Hackers are currently targeting PCs manufactured before 2019 because of Intel's Thunderbolt flaws. The hands-on hacking technique called Thunderspy is being used by hackers to physically access a device or PC. And this Thuderspy attack only takes five minutes to pull off.
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According to Wired's latest report, a warning was already given by security experts years ago that a personal computer or laptop left alone with a hacker, even for more than a few minutes, should already be considered compromised.
A new demonstration was conducted by a Dutch researcher showing how a physical attack can be pulled off by a hacker using an ultra-common component which is found in millions of PCs: the Intel Thunderbolt port.
A new method of attack was revealed in detail by Bjorn Ruytenberg, a researcher of the Eindhoven University of Technology. According to the results of the study, the technique of Bjorn can bypass the login screen, and even the hard disk encryption of sleeping or locked Linux PCs or Windows computers manufactured before 2019, to gain full access to the devices' data.
Bjorn's new technique does not leave any trace of intrusion and can be pulled off in just a few minutes. However, the attack requires opening the victim's laptops or PCs in many cases, using a screwdriver.
Millions of PCs are exposed to hands-on hacking called "Thunderspy" because of Intel's Thunderbolt flaws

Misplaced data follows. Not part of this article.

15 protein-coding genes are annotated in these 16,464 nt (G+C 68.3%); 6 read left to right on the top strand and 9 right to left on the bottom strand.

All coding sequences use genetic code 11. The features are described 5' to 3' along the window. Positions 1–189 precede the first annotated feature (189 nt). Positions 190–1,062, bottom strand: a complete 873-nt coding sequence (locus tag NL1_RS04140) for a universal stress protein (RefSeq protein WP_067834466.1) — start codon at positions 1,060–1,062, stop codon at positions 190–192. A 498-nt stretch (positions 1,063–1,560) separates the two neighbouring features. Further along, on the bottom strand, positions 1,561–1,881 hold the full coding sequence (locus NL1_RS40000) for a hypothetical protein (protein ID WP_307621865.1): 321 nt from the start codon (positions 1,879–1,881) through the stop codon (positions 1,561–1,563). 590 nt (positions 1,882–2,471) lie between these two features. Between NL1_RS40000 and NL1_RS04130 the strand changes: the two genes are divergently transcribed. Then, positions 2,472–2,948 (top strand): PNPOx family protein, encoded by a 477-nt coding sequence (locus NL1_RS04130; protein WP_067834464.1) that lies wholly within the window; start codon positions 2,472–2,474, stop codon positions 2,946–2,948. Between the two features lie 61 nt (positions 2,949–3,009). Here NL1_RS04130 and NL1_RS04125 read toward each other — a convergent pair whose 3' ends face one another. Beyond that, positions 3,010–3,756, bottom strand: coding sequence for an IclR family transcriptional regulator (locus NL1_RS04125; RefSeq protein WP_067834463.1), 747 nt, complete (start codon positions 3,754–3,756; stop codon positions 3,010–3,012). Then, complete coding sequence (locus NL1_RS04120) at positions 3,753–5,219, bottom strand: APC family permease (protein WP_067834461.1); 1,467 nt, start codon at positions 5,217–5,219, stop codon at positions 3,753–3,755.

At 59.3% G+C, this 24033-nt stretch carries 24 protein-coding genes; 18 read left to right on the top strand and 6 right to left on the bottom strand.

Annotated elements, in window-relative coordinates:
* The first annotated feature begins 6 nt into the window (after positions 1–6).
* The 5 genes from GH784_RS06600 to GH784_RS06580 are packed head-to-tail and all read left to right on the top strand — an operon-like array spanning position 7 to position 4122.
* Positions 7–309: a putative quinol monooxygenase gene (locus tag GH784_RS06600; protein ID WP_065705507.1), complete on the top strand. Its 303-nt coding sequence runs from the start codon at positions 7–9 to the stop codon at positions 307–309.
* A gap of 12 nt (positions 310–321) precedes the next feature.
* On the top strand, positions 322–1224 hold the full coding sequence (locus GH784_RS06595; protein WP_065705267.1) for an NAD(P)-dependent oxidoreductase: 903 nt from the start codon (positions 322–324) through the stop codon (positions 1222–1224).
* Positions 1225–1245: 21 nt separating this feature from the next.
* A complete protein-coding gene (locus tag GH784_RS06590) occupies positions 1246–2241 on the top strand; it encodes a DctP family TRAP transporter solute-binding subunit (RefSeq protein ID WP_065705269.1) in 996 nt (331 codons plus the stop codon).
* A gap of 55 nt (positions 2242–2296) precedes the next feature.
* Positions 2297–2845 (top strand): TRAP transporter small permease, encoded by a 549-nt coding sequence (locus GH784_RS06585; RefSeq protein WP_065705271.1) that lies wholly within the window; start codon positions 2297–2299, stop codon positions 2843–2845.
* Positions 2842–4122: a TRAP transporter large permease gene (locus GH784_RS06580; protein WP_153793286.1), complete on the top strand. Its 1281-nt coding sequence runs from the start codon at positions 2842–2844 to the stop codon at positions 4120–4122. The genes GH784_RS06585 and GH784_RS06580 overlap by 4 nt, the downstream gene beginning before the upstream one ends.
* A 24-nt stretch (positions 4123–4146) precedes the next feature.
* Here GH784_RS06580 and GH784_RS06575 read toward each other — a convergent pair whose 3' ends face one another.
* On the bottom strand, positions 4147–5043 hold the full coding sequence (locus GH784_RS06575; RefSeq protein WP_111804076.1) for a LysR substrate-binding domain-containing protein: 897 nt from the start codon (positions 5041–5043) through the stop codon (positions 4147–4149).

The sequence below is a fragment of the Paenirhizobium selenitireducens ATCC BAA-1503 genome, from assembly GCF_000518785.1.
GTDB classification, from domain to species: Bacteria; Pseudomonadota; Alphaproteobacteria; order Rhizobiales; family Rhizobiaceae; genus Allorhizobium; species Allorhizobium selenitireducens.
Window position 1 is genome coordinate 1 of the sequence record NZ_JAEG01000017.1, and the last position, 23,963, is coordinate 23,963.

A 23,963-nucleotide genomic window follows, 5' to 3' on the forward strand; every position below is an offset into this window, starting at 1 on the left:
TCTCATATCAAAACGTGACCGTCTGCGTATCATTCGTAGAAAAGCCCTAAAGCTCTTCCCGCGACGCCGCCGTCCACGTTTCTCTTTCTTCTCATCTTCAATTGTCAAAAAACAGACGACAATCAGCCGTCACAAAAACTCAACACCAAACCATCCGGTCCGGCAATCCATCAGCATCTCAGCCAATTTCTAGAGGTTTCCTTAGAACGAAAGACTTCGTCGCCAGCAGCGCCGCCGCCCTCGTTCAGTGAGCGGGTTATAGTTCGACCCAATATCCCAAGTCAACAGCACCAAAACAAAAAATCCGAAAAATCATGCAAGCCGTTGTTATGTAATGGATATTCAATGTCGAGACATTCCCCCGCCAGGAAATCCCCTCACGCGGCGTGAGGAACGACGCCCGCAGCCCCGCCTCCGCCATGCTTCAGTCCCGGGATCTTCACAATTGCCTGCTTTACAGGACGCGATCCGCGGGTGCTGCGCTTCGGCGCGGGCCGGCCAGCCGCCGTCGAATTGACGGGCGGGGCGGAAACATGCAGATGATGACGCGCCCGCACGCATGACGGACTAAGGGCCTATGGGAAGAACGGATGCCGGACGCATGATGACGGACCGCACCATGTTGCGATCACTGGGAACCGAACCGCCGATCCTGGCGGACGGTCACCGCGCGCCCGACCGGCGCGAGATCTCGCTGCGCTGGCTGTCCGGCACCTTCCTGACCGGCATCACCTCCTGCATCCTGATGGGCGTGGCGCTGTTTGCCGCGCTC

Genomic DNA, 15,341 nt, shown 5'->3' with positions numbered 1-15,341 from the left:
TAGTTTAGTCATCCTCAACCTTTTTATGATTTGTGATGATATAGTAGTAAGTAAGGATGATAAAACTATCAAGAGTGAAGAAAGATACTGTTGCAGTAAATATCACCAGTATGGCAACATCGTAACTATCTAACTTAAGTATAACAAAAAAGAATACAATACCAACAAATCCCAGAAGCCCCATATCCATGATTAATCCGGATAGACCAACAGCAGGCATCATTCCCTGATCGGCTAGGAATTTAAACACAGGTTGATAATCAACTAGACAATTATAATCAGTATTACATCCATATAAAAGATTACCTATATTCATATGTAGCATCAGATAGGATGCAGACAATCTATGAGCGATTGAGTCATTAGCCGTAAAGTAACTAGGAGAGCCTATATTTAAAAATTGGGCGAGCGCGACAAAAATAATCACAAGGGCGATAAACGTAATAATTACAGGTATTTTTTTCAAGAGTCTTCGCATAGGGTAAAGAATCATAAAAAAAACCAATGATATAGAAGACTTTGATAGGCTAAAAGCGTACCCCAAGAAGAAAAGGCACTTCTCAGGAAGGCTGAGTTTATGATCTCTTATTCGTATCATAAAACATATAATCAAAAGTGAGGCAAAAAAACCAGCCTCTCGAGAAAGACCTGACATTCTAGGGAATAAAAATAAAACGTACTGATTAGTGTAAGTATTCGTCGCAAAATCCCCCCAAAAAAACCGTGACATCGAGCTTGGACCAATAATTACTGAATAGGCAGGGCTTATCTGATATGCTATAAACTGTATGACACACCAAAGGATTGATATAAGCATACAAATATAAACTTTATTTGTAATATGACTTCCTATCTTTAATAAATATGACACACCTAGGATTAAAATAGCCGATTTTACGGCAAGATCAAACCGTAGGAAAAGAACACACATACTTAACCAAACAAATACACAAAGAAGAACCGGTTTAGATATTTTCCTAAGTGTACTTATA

According to Wired, the Thunderspy hacking technique opens a new avenue in what the security industry calls an "Evil-Maid-Attack." This is a technique of hackers to breach a computer, and there's no easy software fix except only by disabling the Thunderbolt port, as explained by Ruytenberg.
"All the evil maid needs to do is unscrew the backplate, attach a device momentarily, reprogram the firmware, reattach the backplate, and the evil maid gets full access to the laptop," explained Ruytenberg. "All of this can be done in under five minutes." He plans to present his Thunderspy research this summer at the Black Hat security conference.
Intel's Thunderbolt interface has been a concern of many security researchers since it has long been considered a potential data issue. It allows a more direct access to a computer's memory than other ports to provide faster speeds of data transfer to external device. Still, it can also lead to security vulnerabilities.
Last year, 2019, a group of researchers revealed a collection of flaws in the Thunderbolt components known as Thunderclap. One of these is a hacker who can easily breach a compter's security measures in just a short time by plugging a malicious device into the PC's thunderbolt port.
However, the researchers suggested that the Thunderbolt feature called "security levels" must take advantage of PC users. The feature will block any access request coming from untrusted devices or even switching off the Thunderbolt altogether in the operating system's settings, turning the vulnerable Thunderbolt port into a normal display and USB port.